“I also think by the way that to withdraw the vote now would be an admission of defeat – an admission that it was not something that had found favour with Parliament. I think the vote will go ahead, I think it will be defeated, I can’t prophesy the margin.

“And what needs to happen then is that we need to renegotiate, and renegotiate in a generous, optimistic, energetic way that goes back to some of the principles the Prime Minister outlined at Lancaster House, reinstates the idea of putting a big free trade agreement at the heart of it, gets rid of the Northern Irish backstop, which is a peculiarity and unnecessary – it is simply not true to say that you need a backstop in order to have a treaty – and remit all discussions about the solution of the Irish border question to the two-year period or the 18-month period at least that follows leaving on 29th March 2019.

“And on the Irish border question it’s very important to stress that this is a difficult question and obviously a sensitive question, but it is not an insuperable question. No one should minimise the issues, on the other hand nor should we exaggerate them.”

ConHome: “You didn’t say anywhere that there should be a hard border, did you?”

Johnson: “No, no, no. And both Michel Barnier and the Dublin Government and London and the Prime Minister have said there is no need for a hard border. As you know Jon Thompson, head of HMRC, has said the same.

“So that issue of how to get the maximum facilitation provisions in, so as to deliver frictionless trade and yet for the whole of the UK to come out of the Customs Union and out of the Single Market – that solution is eminently deliverable, but the time to deliver it and the time to elaborate those provisions is during the IP [Implementation Period], during the period up to the end of 2020.”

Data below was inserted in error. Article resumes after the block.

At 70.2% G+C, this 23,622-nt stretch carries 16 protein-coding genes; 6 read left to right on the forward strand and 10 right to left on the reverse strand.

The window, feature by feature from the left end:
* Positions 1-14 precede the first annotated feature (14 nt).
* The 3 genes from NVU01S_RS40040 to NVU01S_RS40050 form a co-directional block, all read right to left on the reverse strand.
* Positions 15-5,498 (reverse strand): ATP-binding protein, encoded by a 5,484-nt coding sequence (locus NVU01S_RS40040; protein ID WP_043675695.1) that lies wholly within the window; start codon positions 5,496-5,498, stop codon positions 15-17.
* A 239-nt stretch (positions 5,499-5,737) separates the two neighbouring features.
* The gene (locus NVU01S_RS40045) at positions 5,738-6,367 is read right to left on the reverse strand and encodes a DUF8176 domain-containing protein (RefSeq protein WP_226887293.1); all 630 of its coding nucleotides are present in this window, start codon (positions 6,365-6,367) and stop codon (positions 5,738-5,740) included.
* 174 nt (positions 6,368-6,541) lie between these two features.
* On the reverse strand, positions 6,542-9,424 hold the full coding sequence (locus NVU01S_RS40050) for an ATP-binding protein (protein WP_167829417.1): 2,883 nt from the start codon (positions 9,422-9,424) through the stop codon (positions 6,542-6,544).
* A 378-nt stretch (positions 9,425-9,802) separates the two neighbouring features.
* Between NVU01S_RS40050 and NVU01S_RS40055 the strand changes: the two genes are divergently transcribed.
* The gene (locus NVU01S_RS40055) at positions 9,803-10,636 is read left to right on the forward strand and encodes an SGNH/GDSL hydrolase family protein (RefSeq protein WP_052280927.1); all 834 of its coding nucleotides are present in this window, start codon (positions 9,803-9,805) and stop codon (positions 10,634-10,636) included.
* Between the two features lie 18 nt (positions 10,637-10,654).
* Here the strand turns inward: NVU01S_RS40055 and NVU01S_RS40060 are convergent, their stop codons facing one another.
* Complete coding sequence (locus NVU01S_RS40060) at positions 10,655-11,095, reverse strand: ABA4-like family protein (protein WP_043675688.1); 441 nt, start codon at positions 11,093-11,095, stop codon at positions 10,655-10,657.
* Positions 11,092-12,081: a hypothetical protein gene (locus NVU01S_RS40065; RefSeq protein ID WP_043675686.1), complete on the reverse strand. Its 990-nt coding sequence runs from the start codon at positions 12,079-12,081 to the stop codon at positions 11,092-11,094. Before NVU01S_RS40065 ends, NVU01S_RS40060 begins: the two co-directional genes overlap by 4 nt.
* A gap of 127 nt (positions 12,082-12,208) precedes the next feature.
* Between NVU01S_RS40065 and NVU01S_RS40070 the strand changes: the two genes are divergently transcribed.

ConHome: “Just on the backstop, what did you agree to last December?”

Johnson: “Well last December what the Joint Report said was that failing all other solutions Northern Ireland should remain in alignment for goods and agrifoods. But it was nothing like as predatory upon Northern Ireland as the backstop, because it certainly didn’t say, for instance, that the EU could veto the UK’s exit from that arrangement.

“Indeed that arrangement, the Joint Report of 8th December, was presented to all Government ministers by Number Ten as being a mere form of words, this is just language that we need.”

ConHome: “Do you feel you were misled about that?”

Johnson: “Yes I do, and I think colleagues would say the same.”

ConHome: “The famous Michael Gove article in The Sunday Telegraph, in which it’s claimed, briefed by Downing Street, that the backstop wouldn’t really have any force.”

Johnson: “That’s right. No we were given to understand – and I remember going over to Number Ten, because my lawyers in the Foreign Office were extremely agitated about it, because contrary to popular belief, there are plenty of people in the Foreign Office who are very excited by the idea of Brexit and having an independent foreign policy and doing things differently, and they certainly were keen to vindicate the law as they saw it and to make sure we didn’t make any mistakes.